Like many of the protagonists in his dozens of young adult books, Walter Dean Myers was once a troubled, sensitive and intelligent young man living an aimless life.
A writer’s heart beat in his chest, the passion for words there even as he stumbled through a childhood in the 1940s and ’50s scarred by a broken family and an angry Harlem upbringing.
“I didn’t know I was going to be a writer,” he said in an interview with readers of Scholastic Books after his book “Scorpions” was published in 1988. “In fact, I didn’t know that there was such a job as an author. No one really encouraged me to write, it was just something I loved to do.”
Myers, 76, died Tuesday at Beth Israel Medical Center in New York after a brief illness, said his publisher, HarperCollins.
He became a writer almost by accident. Long after he dropped out of high school, completed a stint in the Army and worked in a series of low-wage jobs, he won a writing contest. His story “Where Does the Day Go?” became his first book.
Eventually, unsettled young characters became Myers’ trademark. He imagined them in all sorts of adventures, facing impossible difficulties. Collectively, his characters worked their way through the turbulent history of the 20th century, with its rampant injustices, especially against African-Americans.
Later in his life, as the 21st century dawned, it hurt Myers that characters like his were still so scarce in literature for young adults. In 2013, according to one study, only 93 of the 3,200 children’s books published in the U.S. were about black people. Myers believed that the invisibility of people of color in literature discouraged kids from reading.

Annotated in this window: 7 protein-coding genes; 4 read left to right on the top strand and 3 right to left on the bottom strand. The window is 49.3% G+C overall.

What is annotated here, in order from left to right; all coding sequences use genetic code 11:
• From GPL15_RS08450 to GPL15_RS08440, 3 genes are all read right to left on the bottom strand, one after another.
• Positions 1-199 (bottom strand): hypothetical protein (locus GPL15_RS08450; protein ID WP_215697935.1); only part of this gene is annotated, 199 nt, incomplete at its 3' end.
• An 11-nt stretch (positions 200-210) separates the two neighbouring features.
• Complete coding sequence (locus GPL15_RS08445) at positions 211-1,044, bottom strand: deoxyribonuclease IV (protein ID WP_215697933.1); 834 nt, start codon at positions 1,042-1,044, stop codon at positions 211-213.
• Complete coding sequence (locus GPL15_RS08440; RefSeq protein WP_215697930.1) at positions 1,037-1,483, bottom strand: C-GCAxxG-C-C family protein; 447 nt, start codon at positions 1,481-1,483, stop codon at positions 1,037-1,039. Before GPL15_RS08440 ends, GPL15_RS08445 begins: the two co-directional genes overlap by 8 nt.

To the argument that there simply isn’t a market for young adult books about black people, Myers replied in a public radio interview that publishers were “shunting off thousands and thousands of children” and contributing to “a graduation rate through this country which is obscene.”
In one of his most popular – and controversial – books, he took on the Vietnam War. Its unflinching depiction of warfare made “Fallen Angels” (1988) one of the most challenged books of its day.
But in writing about the Vietnam War from the perspective of a young black man, Myers made that war, and other seemingly distant events, accessible to a wider readership. Broadening the audience for literature was always his intention, he said. He wrote the books that he himself had wanted to read, but never found, when he was an adolescent and teenager.
Myers, who wrote more than 100 books, credited his foster father for instilling in him a work ethic. “What I really have is the discipline to work all the time,” he said.